"Don't forget the poor!" And those words came to me: the poor, the poor. Then, right away, thinking of the poor, I thought of Francis of Assisi.
This is how the Pope described the choice of his name, he has spoken of "a poorer Church for the poor" but, maybe I am a bit stupid, I am not sure what "poor" means.

I understand it in the context of a poor village built on the side of a rubbish tip with no water, no food, no education or no real weatherproof shelter. Its occupants by my standards are poor.
But what about the man who earns vastly more than his neighbours and yet spends it on some expensive destructive vice, such as drink or drugs or even the opera or an education, which means he cannot feed himself. Is he poor or feckless? I am always troubled by talk about the "deserving poor", we certainly rarely hear about the "deserving rich".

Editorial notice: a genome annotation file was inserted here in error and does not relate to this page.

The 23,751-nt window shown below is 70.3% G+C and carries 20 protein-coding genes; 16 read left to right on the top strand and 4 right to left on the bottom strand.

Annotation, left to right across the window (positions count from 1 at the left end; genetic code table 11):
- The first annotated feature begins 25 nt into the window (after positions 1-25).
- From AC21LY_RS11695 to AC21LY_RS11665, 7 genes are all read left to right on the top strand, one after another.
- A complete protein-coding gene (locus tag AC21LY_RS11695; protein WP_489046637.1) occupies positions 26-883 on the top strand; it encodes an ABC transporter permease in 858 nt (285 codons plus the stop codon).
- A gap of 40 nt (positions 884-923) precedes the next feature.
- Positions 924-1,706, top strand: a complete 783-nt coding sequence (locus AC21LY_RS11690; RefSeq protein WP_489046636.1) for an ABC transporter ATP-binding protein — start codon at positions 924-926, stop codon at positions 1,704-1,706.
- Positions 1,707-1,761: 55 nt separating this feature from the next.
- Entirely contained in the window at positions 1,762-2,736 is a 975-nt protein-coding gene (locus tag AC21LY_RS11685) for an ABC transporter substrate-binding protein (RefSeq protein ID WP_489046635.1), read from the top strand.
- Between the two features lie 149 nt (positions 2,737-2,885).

I had a friend who was Friar, I stayed with him in his friary, it was the only monastery where I have shared a bedroom with two of the community. It was in the poorest block of flats, on the poorest estate, in the poorest city in the country. The furniture was all recycled, the food was incredibly cheap but very good. They had used their skills to make an old car seat into a comfortable chair and rather beautiful chair, they knew where to borrow the tools and they had the imagination to design it, and to make a good food they knew what ingredients to use to feed five for a quarter of the price the part-time prostitute next door spent to  feed her three children. Were these Friars poor? No, their education, their social background, their contacts, their imagination, even their physical and mental health as well as their organising skills marked them out as being almost an alien life form.

I suspect many non-Western cultures are socially heavily stratified, there are the poor who are distinct from the rich. Poverty in this context is about the lack freedom, something not far above slavery. In some Liberation theologies it has, I think, a particular meaning that is connected to class struggle.

As for the Church being poorer, I am not sure what that means either.